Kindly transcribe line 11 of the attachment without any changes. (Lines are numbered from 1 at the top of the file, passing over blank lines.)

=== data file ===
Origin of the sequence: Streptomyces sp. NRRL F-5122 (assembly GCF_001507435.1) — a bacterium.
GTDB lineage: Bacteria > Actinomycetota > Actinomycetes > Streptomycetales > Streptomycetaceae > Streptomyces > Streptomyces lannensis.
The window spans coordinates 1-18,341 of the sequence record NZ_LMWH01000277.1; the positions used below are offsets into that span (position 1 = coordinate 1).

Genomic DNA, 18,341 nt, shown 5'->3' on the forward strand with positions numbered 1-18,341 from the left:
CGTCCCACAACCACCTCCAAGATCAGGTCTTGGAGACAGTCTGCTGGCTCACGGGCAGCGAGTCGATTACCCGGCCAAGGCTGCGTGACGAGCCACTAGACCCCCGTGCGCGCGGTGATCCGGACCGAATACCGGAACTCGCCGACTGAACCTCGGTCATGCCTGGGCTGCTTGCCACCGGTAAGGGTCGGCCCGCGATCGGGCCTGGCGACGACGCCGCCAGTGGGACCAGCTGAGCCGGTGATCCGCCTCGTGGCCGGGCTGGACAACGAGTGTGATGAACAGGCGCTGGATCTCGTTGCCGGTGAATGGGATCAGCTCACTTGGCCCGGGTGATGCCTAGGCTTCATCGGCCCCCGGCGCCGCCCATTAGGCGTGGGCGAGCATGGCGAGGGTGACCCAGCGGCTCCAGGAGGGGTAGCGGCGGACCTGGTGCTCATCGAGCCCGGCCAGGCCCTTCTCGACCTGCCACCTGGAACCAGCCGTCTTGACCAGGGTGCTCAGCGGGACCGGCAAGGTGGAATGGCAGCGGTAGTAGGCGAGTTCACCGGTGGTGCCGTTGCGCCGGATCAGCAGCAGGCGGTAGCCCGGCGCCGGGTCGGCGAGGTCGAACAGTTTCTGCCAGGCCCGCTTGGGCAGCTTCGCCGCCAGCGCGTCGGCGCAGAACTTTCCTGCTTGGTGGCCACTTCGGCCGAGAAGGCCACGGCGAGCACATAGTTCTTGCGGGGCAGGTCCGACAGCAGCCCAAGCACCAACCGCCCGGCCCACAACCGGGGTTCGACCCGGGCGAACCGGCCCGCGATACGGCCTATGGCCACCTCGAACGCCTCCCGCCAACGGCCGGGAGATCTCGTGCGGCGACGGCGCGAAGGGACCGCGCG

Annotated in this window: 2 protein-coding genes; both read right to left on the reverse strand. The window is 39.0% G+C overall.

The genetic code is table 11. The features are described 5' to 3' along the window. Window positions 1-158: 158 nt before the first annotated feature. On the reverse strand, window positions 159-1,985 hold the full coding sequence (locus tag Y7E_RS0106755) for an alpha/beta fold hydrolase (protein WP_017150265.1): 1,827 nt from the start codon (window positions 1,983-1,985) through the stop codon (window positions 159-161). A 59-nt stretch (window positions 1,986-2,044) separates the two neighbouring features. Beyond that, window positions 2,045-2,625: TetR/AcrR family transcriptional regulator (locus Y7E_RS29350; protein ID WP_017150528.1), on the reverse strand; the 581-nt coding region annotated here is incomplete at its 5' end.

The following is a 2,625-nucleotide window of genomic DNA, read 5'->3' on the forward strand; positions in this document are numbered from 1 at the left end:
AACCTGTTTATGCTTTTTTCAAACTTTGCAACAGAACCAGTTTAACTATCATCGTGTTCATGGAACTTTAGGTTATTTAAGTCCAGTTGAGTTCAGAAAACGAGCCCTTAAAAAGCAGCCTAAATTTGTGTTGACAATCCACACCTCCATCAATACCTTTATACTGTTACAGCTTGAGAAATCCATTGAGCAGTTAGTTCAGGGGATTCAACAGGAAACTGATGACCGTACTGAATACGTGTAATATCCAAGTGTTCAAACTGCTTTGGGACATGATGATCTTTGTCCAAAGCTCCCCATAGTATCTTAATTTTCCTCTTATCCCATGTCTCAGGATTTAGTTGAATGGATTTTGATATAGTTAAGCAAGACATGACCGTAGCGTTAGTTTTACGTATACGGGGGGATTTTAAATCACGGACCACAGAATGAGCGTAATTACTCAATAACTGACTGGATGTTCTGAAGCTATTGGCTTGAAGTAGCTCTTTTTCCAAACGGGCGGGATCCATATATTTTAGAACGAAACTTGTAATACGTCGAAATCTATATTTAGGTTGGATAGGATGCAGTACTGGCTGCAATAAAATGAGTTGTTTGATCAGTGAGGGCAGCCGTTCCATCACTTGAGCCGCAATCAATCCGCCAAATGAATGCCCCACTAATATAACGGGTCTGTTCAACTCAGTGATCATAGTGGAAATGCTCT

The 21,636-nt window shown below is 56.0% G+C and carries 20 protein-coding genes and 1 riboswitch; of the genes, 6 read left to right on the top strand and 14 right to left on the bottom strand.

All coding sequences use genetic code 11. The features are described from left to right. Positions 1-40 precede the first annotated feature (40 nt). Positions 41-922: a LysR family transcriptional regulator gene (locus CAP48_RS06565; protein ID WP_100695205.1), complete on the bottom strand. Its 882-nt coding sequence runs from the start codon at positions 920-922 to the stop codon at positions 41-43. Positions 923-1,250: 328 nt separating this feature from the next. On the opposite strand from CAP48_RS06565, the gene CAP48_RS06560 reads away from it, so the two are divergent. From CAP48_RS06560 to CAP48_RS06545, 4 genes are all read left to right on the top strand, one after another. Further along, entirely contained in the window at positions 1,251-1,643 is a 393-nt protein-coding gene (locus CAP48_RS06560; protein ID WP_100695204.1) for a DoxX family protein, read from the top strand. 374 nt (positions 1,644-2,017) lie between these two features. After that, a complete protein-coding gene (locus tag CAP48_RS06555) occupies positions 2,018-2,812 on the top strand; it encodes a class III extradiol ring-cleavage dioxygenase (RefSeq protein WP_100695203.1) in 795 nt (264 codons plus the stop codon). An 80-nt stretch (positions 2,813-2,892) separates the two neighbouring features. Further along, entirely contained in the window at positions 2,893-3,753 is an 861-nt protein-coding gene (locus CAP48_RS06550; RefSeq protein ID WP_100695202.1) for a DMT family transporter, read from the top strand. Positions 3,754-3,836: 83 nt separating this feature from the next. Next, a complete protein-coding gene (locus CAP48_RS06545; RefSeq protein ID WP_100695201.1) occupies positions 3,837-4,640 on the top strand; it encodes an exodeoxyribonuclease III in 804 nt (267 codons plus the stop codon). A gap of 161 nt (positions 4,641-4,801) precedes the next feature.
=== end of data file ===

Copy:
All coding sequences use genetic code 11. The features are described from left to right. Positions 1-40 precede the first annotated feature (40 nt). Positions 41-922: a LysR family transcriptional regulator gene (locus CAP48_RS06565; protein ID WP_100695205.1), complete on the bottom strand. Its 882-nt coding sequence runs from the start codon at positions 920-922 to the stop codon at positions 41-43. Positions 923-1,250: 328 nt separating this feature from the next. On the opposite strand from CAP48_RS06565, the gene CAP48_RS06560 reads away from it, so the two are divergent. From CAP48_RS06560 to CAP48_RS06545, 4 genes are all read left to right on the top strand, one after another. Further along, entirely contained in the window at positions 1,251-1,643 is a 393-nt protein-coding gene (locus CAP48_RS06560; protein ID WP_100695204.1) for a DoxX family protein, read from the top strand. 374 nt (positions 1,644-2,017) lie between these two features. After that, a complete protein-coding gene (locus tag CAP48_RS06555) occupies positions 2,018-2,812 on the top strand; it encodes a class III extradiol ring-cleavage dioxygenase (RefSeq protein WP_100695203.1) in 795 nt (264 codons plus the stop codon). An 80-nt stretch (positions 2,813-2,892) separates the two neighbouring features. Further along, entirely contained in the window at positions 2,893-3,753 is an 861-nt protein-coding gene (locus CAP48_RS06550; RefSeq protein ID WP_100695202.1) for a DMT family transporter, read from the top strand. Positions 3,754-3,836: 83 nt separating this feature from the next. Next, a complete protein-coding gene (locus CAP48_RS06545; RefSeq protein ID WP_100695201.1) occupies positions 3,837-4,640 on the top strand; it encodes an exodeoxyribonuclease III in 804 nt (267 codons plus the stop codon). A gap of 161 nt (positions 4,641-4,801) precedes the next feature.